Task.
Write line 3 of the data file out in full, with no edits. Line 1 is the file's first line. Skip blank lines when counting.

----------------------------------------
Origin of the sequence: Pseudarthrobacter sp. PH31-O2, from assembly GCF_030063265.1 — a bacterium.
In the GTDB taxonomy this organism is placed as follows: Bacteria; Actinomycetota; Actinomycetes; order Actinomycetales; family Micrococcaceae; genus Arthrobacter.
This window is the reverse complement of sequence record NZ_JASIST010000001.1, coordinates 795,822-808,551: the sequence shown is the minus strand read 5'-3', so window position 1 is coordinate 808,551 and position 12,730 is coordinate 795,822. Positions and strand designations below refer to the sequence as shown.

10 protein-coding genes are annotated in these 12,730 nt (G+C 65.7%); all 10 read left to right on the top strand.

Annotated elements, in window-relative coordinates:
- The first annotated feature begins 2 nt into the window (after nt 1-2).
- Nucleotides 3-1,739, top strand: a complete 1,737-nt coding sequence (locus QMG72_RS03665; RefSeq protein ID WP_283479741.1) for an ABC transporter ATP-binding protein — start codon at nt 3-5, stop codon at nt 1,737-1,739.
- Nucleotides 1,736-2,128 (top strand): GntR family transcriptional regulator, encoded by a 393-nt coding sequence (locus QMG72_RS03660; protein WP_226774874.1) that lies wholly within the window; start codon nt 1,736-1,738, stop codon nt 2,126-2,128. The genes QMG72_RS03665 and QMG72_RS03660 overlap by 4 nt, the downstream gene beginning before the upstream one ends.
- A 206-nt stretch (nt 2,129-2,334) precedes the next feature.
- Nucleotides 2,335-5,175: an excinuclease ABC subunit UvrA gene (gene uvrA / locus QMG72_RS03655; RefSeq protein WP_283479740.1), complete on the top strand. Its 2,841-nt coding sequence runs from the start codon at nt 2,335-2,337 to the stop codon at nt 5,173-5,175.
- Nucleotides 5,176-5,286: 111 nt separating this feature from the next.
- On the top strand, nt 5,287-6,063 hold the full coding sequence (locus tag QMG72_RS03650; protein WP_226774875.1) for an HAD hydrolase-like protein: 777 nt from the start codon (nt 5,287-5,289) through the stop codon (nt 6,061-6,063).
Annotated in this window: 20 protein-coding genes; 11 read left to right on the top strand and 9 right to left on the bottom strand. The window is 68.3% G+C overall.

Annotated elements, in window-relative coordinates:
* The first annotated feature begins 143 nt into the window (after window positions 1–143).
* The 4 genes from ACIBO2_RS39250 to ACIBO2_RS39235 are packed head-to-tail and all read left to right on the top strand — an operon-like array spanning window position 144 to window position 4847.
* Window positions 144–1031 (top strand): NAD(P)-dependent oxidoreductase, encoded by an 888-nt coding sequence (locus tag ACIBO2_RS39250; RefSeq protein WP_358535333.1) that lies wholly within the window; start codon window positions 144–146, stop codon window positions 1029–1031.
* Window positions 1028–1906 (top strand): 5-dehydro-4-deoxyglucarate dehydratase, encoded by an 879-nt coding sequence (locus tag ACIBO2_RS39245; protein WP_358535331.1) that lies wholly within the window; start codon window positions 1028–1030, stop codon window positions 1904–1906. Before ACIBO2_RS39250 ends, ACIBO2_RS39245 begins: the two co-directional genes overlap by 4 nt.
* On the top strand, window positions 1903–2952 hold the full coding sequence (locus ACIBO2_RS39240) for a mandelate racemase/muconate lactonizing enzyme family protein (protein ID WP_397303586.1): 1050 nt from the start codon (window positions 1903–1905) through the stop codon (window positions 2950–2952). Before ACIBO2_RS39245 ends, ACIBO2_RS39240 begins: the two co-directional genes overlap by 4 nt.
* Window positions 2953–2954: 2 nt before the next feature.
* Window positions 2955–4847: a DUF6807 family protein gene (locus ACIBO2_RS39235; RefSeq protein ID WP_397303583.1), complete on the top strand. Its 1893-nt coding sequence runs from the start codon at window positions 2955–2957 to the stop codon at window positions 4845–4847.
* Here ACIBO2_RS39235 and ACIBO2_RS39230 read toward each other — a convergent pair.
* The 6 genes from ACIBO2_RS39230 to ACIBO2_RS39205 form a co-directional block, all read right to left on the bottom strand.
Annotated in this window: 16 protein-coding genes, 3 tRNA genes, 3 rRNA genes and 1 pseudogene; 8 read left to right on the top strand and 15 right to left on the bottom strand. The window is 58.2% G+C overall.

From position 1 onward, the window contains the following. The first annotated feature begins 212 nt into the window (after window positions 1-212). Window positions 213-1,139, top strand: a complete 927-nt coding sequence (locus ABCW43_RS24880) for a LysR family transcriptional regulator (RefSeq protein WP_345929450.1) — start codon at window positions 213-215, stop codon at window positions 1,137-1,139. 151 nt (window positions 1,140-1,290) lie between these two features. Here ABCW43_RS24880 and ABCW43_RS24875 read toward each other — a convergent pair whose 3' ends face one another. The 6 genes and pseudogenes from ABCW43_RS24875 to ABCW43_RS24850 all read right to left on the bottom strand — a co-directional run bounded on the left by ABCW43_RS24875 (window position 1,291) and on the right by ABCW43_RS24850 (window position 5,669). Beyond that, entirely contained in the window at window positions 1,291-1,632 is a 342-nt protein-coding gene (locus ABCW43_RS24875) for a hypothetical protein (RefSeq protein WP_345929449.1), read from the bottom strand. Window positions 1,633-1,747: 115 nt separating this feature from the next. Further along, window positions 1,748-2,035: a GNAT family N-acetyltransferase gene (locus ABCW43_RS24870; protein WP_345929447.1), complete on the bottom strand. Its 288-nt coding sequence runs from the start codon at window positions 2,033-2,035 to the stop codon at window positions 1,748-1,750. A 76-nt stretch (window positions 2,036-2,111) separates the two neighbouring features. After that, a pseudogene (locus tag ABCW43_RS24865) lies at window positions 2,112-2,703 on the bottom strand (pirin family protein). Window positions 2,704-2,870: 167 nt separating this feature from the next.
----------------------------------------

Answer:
This window is the reverse complement of sequence record NZ_JASIST010000001.1, coordinates 795,822-808,551: the sequence shown is the minus strand read 5'-3', so window position 1 is coordinate 808,551 and position 12,730 is coordinate 795,822. Positions and strand designations below refer to the sequence as shown.